We watched the press conference from Checkers and Downing Street, Freedom Day not quite fitting it’s own bill. As covid cases rise around the country our cruising plans are changing. The current play at the SJT is cancelled for ten days due to a cast member testing positive and other members of the company are now having to self isolate, I hope our lodger is okay. We will keep wearing our masks in shops and on transport, we’ll also be doing our best to avoid crowds.


5 locks, 9.47 miles, 1 key, 1 windlass, 1 boat trimming the weed, 3 very slow boats, 1 full water tank, 2 boaters keeping their eyes open, 1 very hot day, 1 shady mooring, 10 days no shows, 6.5 years, 10 weeks to new measures.


Our friends Jennie and Chris from NB Tentatrice have decided to hang up their windlasses and sell their lovely, much loved boat. If you are thinking of a life afloat or just your summers, you really should take at look at her. We’ll miss the opportunity to meet up with Jennie, Chris and Monty on the canals, but hope to be able to see them when we are in their part of the country. Tentatrice for sale.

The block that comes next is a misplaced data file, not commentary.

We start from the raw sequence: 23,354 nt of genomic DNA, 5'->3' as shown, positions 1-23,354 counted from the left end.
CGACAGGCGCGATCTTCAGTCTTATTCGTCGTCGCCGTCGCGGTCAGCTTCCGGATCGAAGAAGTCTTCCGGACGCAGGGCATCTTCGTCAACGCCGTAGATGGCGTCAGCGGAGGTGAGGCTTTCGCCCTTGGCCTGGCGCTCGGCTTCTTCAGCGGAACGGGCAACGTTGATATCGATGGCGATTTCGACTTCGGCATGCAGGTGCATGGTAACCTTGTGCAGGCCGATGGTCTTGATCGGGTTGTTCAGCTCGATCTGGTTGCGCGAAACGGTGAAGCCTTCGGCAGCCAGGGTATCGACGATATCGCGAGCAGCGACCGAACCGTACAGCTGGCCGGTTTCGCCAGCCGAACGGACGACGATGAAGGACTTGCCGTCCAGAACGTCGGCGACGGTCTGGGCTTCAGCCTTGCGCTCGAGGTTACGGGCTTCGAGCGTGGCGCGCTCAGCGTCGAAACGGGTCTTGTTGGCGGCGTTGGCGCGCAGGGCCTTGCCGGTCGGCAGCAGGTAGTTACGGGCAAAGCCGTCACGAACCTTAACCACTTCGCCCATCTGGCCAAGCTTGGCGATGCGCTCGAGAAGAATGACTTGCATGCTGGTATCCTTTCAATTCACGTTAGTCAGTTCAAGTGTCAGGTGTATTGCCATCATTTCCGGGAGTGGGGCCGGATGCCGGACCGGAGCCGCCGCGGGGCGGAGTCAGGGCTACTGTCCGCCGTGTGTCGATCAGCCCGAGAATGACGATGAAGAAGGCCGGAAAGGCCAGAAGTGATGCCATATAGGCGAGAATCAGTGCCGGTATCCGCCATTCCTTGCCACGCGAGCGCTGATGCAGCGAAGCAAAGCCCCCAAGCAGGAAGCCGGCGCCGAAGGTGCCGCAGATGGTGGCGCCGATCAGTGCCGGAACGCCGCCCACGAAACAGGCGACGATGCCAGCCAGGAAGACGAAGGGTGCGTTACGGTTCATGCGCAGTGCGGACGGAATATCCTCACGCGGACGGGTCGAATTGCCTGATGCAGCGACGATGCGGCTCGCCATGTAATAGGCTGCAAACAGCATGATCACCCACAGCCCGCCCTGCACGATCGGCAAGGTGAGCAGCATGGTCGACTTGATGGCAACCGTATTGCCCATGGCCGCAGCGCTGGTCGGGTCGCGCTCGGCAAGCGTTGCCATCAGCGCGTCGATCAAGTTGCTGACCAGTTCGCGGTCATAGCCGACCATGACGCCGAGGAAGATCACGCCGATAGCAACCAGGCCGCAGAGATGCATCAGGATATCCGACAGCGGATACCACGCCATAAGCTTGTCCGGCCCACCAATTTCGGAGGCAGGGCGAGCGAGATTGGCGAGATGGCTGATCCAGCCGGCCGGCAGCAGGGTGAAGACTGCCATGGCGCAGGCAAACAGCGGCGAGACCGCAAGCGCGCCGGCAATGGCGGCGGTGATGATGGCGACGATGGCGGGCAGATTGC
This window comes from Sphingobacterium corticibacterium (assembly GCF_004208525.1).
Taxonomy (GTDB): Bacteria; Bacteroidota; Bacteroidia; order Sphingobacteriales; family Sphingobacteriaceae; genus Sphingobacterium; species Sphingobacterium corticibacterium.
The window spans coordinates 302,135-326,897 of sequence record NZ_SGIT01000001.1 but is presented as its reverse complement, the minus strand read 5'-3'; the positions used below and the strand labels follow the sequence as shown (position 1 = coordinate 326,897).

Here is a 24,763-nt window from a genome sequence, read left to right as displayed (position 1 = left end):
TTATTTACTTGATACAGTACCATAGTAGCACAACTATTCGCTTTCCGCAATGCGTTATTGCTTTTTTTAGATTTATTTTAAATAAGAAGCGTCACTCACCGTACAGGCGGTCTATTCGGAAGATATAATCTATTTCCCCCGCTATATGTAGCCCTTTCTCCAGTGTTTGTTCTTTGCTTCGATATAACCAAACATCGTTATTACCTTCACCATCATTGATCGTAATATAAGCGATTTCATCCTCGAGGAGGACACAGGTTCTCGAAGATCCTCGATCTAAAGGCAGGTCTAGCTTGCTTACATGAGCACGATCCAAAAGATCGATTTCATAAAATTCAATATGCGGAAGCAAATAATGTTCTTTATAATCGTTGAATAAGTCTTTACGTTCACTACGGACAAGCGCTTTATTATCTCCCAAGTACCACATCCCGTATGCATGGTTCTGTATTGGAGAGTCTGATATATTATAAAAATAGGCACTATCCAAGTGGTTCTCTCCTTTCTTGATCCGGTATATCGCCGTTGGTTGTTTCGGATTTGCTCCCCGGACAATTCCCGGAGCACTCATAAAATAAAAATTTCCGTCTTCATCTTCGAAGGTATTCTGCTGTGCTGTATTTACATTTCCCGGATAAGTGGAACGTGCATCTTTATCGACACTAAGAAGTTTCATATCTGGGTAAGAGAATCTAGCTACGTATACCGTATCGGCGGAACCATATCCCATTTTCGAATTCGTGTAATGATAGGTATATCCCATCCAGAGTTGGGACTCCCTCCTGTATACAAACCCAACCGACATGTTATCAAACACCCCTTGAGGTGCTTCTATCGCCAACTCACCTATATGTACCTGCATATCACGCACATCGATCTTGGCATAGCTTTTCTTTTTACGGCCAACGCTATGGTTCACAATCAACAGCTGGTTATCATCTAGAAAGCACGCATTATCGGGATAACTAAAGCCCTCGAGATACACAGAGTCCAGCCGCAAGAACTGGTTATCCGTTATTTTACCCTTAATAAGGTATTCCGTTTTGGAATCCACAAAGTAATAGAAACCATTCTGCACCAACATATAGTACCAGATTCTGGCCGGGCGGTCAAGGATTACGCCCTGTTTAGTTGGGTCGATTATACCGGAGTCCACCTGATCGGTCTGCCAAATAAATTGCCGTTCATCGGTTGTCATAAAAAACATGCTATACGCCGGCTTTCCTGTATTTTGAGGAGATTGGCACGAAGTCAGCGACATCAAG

2 thoughts on “Weeeeed! 19th July

  1. jennie230

    Thank you Pip for adding the sales details of Tentatrice to your blog. Glad you found some shade. I don’t envy you all that weed! Like you we are still wearing masks and avoiding crowds. I am pleased to say that when we have ventured into shops most people are still wearing face coverings. Jennie x

    1. Pip Post author

      No problem Jennie. We’ve a click and collect booked today to avoid having to go into a supermarket. Only problem is we’ve got a charity boat wedged across the cut in front of us doind a very good impression of the Evergiven!